(3) Each submunition has a steel body that has a 3.2-ounce shaped charge of composition B for armor penetration. The submunition is internally scored to optimize fragments against personnel and materiel. Upon detonation, the shaped charge penetrates in line with its axis and the submunition body explodes into high velocity fragments (approximately 195 at 10 grains each up to 5,000 feet per second) to defeat soft targets. The fused weight of the M261 is 13.6 pounds.
(a) Approximate target area coverage. Figure 5-6 shows the approximate target area coverage of one M261 warhead. At shorter ranges, the RAD takes longer to overcome momentum, increasing dispersion. As range increases, the rocket loses momentum, increasing the effectiveness of the RAD. This increased effectiveness reduces submunition drift and ground dispersion. Forestation, other vegetation, and natural or man-made structures within the target area may cause the submunition to detonate or land in a dispersion pattern other than the one shown in Figure 5-6.
(b) Probability of impact angle. Aerodynamic forces affecting sub-munitions during vertical descent may prevent them from landing upright (0 degrees off center). Sixty-six percent of the time a submunition will land 5 degrees off center; 33 percent of the time a submunition will land 30 degrees off center.
(c) MPSM lethality potential. Each M73 HE submunition has a shaped charge that can penetrate in excess of 4 inches of armor. A submunition that lands 5 degrees off center has a 90-percent probability of producing casualties against prone, exposed personnel, within a 20-meter radius. A submunition landing 30 degrees off center has a 90-percent probability of producing casualties within a 5 meter radius.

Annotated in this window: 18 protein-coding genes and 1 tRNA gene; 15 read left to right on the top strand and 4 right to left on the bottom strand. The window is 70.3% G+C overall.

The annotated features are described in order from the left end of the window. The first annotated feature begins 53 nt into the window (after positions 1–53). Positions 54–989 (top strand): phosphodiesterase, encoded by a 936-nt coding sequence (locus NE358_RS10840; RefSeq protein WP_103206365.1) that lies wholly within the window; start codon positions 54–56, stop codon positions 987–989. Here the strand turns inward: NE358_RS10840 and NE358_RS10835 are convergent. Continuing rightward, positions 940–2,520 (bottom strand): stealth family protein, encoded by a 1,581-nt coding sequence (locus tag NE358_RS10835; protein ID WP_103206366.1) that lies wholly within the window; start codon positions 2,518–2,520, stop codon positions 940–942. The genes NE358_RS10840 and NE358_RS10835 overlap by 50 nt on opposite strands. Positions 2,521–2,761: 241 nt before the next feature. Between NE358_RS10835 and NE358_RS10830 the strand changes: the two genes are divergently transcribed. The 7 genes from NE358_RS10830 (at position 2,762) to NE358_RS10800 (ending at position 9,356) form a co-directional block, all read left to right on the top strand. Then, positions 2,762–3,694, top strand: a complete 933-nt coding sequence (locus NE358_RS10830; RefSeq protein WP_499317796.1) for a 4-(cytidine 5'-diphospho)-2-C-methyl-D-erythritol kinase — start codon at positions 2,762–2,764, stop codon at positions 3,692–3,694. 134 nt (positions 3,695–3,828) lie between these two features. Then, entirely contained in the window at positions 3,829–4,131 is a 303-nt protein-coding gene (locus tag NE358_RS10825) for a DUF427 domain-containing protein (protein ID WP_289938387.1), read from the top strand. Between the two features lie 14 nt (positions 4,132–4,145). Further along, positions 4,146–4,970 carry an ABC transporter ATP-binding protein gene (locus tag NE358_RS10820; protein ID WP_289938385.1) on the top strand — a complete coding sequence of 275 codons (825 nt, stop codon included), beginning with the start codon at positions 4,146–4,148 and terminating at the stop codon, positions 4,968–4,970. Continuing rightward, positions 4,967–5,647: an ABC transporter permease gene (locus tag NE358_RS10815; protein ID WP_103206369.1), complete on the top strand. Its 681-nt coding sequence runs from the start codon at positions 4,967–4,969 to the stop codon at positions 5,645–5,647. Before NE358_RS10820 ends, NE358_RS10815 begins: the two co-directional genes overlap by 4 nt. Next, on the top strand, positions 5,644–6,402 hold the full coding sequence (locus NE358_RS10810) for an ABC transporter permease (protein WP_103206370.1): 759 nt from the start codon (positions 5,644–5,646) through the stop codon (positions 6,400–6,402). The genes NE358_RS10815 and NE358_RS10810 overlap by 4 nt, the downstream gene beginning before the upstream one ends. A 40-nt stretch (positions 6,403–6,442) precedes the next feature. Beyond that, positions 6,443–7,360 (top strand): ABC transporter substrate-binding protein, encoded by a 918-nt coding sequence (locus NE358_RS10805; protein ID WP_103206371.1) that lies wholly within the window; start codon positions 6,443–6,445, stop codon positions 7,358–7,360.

d. M267 MPSM Smoke Signature (Training). The M267 MPSM training warhead operationally, physically, and ballistically matches the M261. Three M75 practice submunitions and six inert submunition load simulators take the place of the nine HE submunitions in the M261 warhead. Each practice submunition contains approximately 1 ounce of pyrotechnic powder. An M231 fuze with an M55 detonator is used with practice submunitions.
e. M257 Illumination. The M257 illumination warhead provides one million candlepower for 100 seconds or more. It can illuminate an area in excess of 1 square kilometer at optimum height. A deployed main parachute descent is approximately 15 feet per second. An M442 integral fuze provides a standoff range of approximately 3,000 meters with the MK 40 motor and approximately 3,500 meters with the MK 66 motor. The weight of the M257 is 10.8 pounds, of which 5.4 pounds is magnesium sodium nitrate.
f. M229 High-Explosive. The M229 HE warhead is currently in the inventory. An elongated version of the M151, it is commonly referred to as the "17 Pounder." The M229 filler consists of 4.8 pounds of composition B4 and has the same fuses as the M151. Its unfused weight is 16.4 pounds.
g. M156 White Phosphorous (Smoke). The M156 is primarily used for target marking and incendiary purposes. It ballistically matches the M151 and is of similar construction. Filler for the M156 is 2.2 pounds of WP with a .12-pound bursting charge of composition B. The approximate weight of the fused warhead is 9.7 pounds. The M156 uses M423 and M429 fuses.
h. M247 High-Explosive. The M247 is no longer in production; however, some of these warheads may still be found in war reserve stockage. With a shape charge for an anti-armor capability, the M247 employs a cone shaped charge like that of the M72 LAW. The point initiated detonating fuse (M438) is an integral part of the warhead. The weight of the M247 is 8.8 pounds, of which 2.0 pounds is composition B.
i. M255E1 Flechette. The M255E1 flechette warhead, which contains approximately 1,180 60-grain hardened steel flechettes, is in limited production. It is designed for use with the M439 fuse and has possible air-to-air as well as air-to-ground application. Figure 5-7 shows all current production warheads.